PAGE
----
I first discovered the music of Graham Parker in the early-early 80s, in the finale year of my high school career. This was before MTV; if I recall correctly – this was a looong time ago – I learned of him via his association with other British acts I enjoyed. People like Nick Lowe (who produced Parker’s Stick to Me album) and so forth. At the time, I didn’t know enough about pop music history to understand how Parker fit into the musical mosaic; later I’d appreciate this his music draws upon American soul and r&b as much as rock, and was part of the proud tradition of deeply personal and powerful singer/songwriters (see also: Bruce Springsteen, Van Morrison and Thin Lizzy‘s Phil Lynott) but even then I had the feeling that he was well apart from the punk/new wave scene.
I grabbed up his albums whenever I found them; I even snagged a copy of The Pink Parker, the 1977 EP that contained Graham Parker and The Rumour‘s thrilling cover of The Trammps‘ “Hold Back the Night.” But once the vinyl era ended, I began to lose contact with Parker’s music. Live! Alone in America was the last Parker album (cassette, actually) I heard for many years.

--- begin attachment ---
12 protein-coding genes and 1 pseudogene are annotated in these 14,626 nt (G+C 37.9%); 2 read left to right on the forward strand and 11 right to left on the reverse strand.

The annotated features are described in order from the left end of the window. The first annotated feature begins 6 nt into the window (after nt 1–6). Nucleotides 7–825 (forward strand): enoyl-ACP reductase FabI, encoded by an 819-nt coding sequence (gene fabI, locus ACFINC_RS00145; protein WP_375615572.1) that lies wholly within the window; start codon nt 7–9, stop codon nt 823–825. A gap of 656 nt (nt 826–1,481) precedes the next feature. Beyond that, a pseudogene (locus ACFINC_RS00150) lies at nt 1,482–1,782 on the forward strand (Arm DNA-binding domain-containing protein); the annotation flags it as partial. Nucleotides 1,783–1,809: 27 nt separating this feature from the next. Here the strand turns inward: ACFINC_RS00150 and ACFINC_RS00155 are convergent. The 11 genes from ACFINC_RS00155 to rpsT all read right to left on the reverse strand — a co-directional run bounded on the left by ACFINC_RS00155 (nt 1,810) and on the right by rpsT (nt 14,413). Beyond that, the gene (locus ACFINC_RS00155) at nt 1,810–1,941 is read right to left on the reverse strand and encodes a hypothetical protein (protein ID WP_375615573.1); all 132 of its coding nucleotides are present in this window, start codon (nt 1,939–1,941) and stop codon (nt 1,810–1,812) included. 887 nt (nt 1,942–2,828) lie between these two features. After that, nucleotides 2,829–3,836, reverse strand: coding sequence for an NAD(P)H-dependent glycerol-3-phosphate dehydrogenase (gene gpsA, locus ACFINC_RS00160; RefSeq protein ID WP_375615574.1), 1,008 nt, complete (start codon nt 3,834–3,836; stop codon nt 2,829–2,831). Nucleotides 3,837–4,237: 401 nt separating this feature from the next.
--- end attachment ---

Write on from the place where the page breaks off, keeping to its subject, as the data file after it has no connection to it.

Recently I discovered that he’s remained active, and that I well should have continued to pay attention. He reunited with his old band The Rumour in 2012 for a well-received album called Three Chords Good. And the fire still burns brightly for Parker and his mates.
The other big bit of news is the release – this week, in fact – of the long-gestating documentary film Don’t Ask Me Questions. It’s an incisive look at Parker and his music, from the beginning ’til now. Available on DVD and download, it’s a highly enjoyable and well-paced look at Parker, and of course the music is stellar.
I was even more thrilled to have scored an interview with Graham. I spoke to him last weekend, and am rush-releasing the resulting feature for release next week. In the meantime, I highly recommend Don’t Ask Me Questions. Keep an eye out for my Parker interview, right here, middle of next week (around April 16).
Follow “the_musoscribe” on Twitter and get notified
when new features, reviews and essays are published.